Rx-to-OTC switch is the transfer of proven prescription drugs to nonprescription, OTC status. It is a scientifically rigorous and highly regulated process that allows consumers to have OTC access to a growing range of medicines. For a medicine to be granted OTC status, it must have a wide safety margin, be effective, and bear understandable labeling to ensure proper use.
Thanks to Rx-to-OTC switches, families can conveniently buy and use a wider range of medicines and products without having to go to the doctor.
As more prescription allergy medicines have switched to OTC, there has been a clear shift toward these more convenient and affordable options. Allergy sufferers who use OTCs has gone up from 66 percent in 2009 to 75 percent in 2015.
When nicotine replacement therapies went OTC, there was a 150 to 200 percent increase in their purchase and use in the first year after the switch. Increased access enabled tens of thousands of smokers to use these products to help quit smoking. That’s a $2 billion social benefit every year.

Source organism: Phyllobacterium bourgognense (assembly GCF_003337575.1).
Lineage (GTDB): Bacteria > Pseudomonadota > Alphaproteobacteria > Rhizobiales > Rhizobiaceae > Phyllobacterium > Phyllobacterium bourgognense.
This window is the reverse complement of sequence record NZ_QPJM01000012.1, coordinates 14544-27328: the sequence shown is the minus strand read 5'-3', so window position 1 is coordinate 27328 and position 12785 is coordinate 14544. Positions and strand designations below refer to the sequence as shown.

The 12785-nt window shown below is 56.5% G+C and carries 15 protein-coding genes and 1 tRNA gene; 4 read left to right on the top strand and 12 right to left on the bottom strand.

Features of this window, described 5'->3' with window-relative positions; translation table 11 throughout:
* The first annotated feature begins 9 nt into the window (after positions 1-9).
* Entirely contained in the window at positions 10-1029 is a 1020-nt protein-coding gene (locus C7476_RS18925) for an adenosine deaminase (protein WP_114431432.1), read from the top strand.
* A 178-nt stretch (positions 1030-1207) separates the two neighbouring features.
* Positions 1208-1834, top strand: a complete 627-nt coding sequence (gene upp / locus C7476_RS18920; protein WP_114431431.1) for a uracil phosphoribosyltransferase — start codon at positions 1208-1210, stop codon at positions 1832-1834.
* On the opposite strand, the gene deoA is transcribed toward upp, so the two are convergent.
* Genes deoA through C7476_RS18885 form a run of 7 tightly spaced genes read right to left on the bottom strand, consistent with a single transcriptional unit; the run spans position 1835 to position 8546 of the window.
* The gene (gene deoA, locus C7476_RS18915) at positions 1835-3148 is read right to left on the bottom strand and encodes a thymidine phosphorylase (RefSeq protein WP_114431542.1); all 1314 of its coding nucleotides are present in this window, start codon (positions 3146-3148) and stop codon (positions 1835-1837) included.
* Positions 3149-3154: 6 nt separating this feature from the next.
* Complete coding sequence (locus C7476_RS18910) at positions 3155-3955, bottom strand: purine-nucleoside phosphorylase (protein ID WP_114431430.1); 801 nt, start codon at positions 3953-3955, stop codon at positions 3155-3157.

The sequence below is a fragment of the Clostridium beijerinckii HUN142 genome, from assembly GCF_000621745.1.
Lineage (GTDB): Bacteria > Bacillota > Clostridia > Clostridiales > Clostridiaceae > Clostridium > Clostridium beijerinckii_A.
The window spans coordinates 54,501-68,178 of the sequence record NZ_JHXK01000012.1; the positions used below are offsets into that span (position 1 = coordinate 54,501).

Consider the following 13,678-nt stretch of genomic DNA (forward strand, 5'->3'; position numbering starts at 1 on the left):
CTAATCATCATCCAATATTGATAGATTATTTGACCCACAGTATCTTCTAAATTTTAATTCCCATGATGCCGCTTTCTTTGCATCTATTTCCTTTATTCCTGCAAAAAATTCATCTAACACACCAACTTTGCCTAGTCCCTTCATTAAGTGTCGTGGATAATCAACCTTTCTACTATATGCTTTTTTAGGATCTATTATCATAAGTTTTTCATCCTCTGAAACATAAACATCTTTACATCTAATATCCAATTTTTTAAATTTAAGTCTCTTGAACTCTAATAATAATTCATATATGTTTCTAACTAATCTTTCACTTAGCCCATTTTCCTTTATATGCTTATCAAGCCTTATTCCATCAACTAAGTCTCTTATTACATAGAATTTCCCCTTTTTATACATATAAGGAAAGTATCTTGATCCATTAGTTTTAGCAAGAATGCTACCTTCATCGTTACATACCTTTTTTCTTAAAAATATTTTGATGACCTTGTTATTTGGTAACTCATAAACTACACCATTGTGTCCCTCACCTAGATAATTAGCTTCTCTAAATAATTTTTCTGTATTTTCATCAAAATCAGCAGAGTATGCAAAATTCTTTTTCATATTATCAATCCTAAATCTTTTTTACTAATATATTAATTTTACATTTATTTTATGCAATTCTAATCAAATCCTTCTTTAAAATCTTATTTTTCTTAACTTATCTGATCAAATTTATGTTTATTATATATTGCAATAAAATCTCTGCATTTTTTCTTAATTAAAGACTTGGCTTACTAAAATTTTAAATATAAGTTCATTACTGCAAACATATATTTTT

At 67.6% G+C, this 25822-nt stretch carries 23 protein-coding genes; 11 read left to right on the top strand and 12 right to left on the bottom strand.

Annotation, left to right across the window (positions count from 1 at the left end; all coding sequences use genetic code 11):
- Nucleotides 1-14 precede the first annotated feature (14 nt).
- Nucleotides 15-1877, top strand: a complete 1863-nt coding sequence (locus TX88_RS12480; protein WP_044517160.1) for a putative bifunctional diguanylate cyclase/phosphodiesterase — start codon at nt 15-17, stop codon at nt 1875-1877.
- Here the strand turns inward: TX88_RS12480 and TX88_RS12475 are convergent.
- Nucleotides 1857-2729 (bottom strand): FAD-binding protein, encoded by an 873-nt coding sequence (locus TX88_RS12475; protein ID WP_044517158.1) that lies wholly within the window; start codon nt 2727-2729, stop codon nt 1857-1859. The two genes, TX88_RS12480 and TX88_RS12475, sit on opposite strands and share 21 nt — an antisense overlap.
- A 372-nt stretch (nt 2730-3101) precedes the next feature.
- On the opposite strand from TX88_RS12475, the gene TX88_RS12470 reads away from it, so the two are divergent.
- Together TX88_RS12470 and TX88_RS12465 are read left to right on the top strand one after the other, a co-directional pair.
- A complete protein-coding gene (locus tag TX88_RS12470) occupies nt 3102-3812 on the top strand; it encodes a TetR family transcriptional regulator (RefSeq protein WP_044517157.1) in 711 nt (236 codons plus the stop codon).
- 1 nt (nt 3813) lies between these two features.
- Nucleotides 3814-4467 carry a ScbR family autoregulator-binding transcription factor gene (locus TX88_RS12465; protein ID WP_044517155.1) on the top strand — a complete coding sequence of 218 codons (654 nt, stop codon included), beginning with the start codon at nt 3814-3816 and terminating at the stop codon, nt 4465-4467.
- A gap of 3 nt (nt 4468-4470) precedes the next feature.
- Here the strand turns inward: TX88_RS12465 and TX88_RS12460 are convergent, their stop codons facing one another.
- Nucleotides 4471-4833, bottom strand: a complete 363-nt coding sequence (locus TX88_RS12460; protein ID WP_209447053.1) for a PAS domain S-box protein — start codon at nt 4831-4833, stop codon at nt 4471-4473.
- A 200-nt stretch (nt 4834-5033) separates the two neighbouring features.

CHPA maintains a list of ingredients and dosages transferred from Rx-to-OTC status (or New OTC Approvals) by FDA since 1975.
CHPA fully supports the Rx-to-OTC switch process as a way to benefit consumers with more accessible and affordable self-care solutions.
Now from coast-to-coast, it is once again legal to purchase cold and allergy medicines containing the decongestant pseudoephedrine (PSE) over-the-counter (OTC). In a major victory for consumers, Oregon has repealed a 15-year-old law that banned OTC sales of certain medicines for colds and allergies containing PSE.
At a June 6 hearing on the FY 2022 FDA Budget, Senate Agriculture-FDA Appropriations Subcommittee Ranking Member, Senator John Hoeven (R-N.D.) asked Acting FDA Commissioner Janet Woodcock about delays with the Non-Prescription Safe Use Regulatory Expansion (NSURE) final rule.